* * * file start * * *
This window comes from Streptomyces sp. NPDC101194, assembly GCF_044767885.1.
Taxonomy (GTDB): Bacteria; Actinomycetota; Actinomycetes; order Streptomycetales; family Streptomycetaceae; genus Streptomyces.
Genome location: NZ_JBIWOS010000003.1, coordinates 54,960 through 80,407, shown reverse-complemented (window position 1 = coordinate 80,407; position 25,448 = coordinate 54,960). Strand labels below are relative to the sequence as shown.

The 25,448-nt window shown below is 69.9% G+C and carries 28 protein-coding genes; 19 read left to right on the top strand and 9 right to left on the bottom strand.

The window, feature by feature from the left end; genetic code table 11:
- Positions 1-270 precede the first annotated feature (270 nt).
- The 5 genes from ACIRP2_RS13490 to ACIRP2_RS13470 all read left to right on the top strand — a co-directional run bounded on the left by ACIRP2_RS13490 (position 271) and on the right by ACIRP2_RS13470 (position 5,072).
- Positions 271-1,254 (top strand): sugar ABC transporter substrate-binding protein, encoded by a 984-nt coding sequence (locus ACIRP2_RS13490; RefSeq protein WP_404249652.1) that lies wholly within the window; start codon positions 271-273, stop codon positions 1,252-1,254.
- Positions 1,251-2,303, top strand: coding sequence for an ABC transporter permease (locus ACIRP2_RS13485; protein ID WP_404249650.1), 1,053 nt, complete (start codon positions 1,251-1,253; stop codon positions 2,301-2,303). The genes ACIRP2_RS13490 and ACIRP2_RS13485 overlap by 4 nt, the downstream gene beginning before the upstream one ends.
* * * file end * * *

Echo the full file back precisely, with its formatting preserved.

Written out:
This window comes from Streptomyces sp. NPDC101194, assembly GCF_044767885.1.
Taxonomy (GTDB): Bacteria; Actinomycetota; Actinomycetes; order Streptomycetales; family Streptomycetaceae; genus Streptomyces.
Genome location: NZ_JBIWOS010000003.1, coordinates 54,960 through 80,407, shown reverse-complemented (window position 1 = coordinate 80,407; position 25,448 = coordinate 54,960). Strand labels below are relative to the sequence as shown.

The 25,448-nt window shown below is 69.9% G+C and carries 28 protein-coding genes; 19 read left to right on the top strand and 9 right to left on the bottom strand.

The window, feature by feature from the left end; genetic code table 11:
- Positions 1-270 precede the first annotated feature (270 nt).
- The 5 genes from ACIRP2_RS13490 to ACIRP2_RS13470 all read left to right on the top strand — a co-directional run bounded on the left by ACIRP2_RS13490 (position 271) and on the right by ACIRP2_RS13470 (position 5,072).
- Positions 271-1,254 (top strand): sugar ABC transporter substrate-binding protein, encoded by a 984-nt coding sequence (locus ACIRP2_RS13490; RefSeq protein WP_404249652.1) that lies wholly within the window; start codon positions 271-273, stop codon positions 1,252-1,254.
- Positions 1,251-2,303, top strand: coding sequence for an ABC transporter permease (locus ACIRP2_RS13485; protein ID WP_404249650.1), 1,053 nt, complete (start codon positions 1,251-1,253; stop codon positions 2,301-2,303). The genes ACIRP2_RS13490 and ACIRP2_RS13485 overlap by 4 nt, the downstream gene beginning before the upstream one ends.